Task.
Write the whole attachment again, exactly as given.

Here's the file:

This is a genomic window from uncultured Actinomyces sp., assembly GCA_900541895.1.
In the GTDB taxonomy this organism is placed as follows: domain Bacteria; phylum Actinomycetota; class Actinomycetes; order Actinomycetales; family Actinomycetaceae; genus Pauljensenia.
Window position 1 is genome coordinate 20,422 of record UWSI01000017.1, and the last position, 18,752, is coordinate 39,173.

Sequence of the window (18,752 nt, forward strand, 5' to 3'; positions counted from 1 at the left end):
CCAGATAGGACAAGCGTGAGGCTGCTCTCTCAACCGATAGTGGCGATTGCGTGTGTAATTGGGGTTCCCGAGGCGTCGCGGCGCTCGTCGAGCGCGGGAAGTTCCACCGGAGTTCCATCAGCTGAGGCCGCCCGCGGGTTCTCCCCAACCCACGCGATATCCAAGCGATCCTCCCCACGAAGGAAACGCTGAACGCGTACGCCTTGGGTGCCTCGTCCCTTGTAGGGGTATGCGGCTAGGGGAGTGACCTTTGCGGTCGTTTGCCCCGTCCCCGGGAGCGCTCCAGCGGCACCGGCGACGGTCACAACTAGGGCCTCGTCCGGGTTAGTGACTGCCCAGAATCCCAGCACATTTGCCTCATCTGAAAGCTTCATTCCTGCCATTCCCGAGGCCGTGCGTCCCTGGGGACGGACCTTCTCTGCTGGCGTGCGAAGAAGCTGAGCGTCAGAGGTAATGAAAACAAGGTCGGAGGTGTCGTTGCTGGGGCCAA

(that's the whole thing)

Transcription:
This is a genomic window from uncultured Actinomyces sp., assembly GCA_900541895.1.
In the GTDB taxonomy this organism is placed as follows: domain Bacteria; phylum Actinomycetota; class Actinomycetes; order Actinomycetales; family Actinomycetaceae; genus Pauljensenia.
Window position 1 is genome coordinate 20,422 of record UWSI01000017.1, and the last position, 18,752, is coordinate 39,173.

Sequence of the window (18,752 nt, forward strand, 5' to 3'; positions counted from 1 at the left end):
CCAGATAGGACAAGCGTGAGGCTGCTCTCTCAACCGATAGTGGCGATTGCGTGTGTAATTGGGGTTCCCGAGGCGTCGCGGCGCTCGTCGAGCGCGGGAAGTTCCACCGGAGTTCCATCAGCTGAGGCCGCCCGCGGGTTCTCCCCAACCCACGCGATATCCAAGCGATCCTCCCCACGAAGGAAACGCTGAACGCGTACGCCTTGGGTGCCTCGTCCCTTGTAGGGGTATGCGGCTAGGGGAGTGACCTTTGCGGTCGTTTGCCCCGTCCCCGGGAGCGCTCCAGCGGCACCGGCGACGGTCACAACTAGGGCCTCGTCCGGGTTAGTGACTGCCCAGAATCCCAGCACATTTGCCTCATCTGAAAGCTTCATTCCTGCCATTCCCGAGGCCGTGCGTCCCTGGGGACGGACCTTCTCTGCTGGCGTGCGAAGAAGCTGAGCGTCAGAGGTAATGAAAACAAGGTCGGAGGTGTCGTTGCTGGGGCCAA